To Juan Diego (Mexico, 1531) – “Am I not your Mother?”

To Melanie Mathieu, age 14 and Maximin Giraud, age 11 (La Salette, France 1846) – “Come closer, my children.”

To Lucia, Francisco and Jacinta, ages 7-10 (Fatima, Portugal, 1910) – “Please don’t be afraid of me, I’m not going to harm you.”

Mary’s visits to us are always to draw us back to her Son, to renew our covenantal faithfulness to Him, to “recalculate” directions on the road to salvation when we get “off course”.

Through His beloved disciple John, Jesus gave her to us as our Mother, as the gift of His last Will before He died on the Cross. Let us embrace her as our Mother!

Sister Mary Colombiere, O.C.D.


To learn more about the Carmelite Sisters of the Most Sacred Heart of Los Angeles, read their biography below and visit their website.

We encourage you to support the work of the sisters with your prayers and through donations and planned giving. Click here to learn more..

If you hear God calling you to the religious life, I encourage you to visit their vocations page. – Deacon Mike Bickerstaff

Or for more information, please contact:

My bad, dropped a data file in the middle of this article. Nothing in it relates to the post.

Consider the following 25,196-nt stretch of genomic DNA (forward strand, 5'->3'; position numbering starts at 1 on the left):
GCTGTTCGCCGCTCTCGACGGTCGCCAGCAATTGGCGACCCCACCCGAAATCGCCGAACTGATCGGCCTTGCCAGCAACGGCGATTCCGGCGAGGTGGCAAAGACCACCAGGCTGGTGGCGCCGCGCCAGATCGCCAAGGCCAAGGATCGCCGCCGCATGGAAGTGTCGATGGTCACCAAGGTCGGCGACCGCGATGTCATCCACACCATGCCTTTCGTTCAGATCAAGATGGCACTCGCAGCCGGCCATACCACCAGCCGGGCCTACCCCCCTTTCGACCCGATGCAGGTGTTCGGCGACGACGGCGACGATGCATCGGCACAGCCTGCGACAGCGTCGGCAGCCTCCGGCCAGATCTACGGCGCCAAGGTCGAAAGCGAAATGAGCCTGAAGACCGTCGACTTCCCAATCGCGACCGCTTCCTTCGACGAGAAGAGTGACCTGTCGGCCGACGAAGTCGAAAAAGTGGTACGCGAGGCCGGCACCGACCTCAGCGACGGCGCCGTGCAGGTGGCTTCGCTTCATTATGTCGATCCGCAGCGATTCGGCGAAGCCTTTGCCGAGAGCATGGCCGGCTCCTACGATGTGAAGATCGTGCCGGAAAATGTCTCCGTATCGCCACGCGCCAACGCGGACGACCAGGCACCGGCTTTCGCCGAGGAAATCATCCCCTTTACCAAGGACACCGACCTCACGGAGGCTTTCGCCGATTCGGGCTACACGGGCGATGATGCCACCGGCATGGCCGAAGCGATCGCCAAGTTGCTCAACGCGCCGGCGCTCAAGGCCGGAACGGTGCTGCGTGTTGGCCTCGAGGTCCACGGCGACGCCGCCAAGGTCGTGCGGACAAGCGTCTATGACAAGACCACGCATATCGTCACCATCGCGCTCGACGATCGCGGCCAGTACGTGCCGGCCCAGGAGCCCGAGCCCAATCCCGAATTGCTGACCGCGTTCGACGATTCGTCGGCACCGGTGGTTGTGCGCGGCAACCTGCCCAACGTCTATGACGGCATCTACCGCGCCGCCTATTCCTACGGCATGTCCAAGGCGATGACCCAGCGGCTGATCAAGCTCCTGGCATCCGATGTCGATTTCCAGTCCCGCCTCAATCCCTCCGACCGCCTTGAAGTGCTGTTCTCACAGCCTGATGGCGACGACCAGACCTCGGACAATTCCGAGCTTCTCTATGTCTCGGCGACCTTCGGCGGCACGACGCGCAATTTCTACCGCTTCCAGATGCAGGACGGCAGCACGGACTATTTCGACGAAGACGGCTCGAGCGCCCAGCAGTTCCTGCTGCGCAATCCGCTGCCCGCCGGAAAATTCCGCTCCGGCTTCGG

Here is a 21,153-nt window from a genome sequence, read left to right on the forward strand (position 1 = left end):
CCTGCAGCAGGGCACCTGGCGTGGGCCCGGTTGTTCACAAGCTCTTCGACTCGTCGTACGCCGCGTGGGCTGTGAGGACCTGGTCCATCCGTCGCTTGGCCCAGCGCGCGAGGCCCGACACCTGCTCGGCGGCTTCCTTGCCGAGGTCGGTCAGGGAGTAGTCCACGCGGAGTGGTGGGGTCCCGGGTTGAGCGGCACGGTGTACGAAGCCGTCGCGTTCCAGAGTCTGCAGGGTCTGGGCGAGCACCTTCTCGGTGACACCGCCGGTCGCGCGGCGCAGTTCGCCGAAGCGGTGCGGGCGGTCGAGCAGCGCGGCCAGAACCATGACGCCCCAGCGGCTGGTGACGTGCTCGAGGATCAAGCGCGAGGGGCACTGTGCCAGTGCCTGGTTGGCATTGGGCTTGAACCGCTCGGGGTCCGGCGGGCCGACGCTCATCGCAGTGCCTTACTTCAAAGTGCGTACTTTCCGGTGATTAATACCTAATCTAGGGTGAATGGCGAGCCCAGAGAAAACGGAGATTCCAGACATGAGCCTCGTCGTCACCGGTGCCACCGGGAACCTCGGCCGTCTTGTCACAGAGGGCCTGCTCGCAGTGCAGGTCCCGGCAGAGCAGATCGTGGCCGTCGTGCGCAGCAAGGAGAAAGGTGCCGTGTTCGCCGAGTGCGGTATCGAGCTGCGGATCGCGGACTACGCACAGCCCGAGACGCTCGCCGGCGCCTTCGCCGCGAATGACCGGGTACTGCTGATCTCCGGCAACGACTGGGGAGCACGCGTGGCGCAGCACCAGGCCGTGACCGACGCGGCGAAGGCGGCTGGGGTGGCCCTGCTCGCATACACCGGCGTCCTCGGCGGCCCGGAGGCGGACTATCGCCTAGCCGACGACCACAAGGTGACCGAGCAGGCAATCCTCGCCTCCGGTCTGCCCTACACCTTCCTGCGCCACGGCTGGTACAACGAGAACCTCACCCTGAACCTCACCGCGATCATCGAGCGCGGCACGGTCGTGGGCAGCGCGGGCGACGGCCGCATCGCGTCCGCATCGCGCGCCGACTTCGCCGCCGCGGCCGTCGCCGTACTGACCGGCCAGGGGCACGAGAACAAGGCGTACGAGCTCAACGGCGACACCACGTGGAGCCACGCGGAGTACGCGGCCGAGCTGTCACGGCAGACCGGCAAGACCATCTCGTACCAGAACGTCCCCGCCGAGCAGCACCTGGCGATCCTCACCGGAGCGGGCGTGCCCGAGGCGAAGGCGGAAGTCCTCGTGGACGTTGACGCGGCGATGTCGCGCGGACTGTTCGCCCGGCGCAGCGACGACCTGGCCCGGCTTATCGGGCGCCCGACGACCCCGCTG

Sister Maria Goretti, O.C.D.
920 East Alhambra Road
Alhambra, California 91801


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Promoting a Deeper Spiritual Life Among Families through Healthcare, Education and Retreats

The Carmelite Sisters of the Most Sacred Heart of Los Angeles strive to give striking witness as a vibrant, thriving community of dedicated women with an all-consuming mission. It is our God-given mission, a mission of the heart, a mission of loving service to the poor, the sick, the needy and the uneducated. Our loving service overflows from each sister’s profound life of prayer. We strive to reflect His life and hope and His promise to all that light has come into our world and darkness has not overcome it.

A look at the history of our community, with its motherhouse in Alhambra, California, reveals how its life-giving presence has come about. During the beginning decades of the 1900s just as the epic Mexican revolution was subsiding, a ruthless religious persecution was gaining momentum in Mexico. This horrible persecution accompanied the birth and humble beginnings of our community, a legacy that Mother Luisita, our foundress, and her two companions brought with them as religious refugees entering the Unites States in 1927.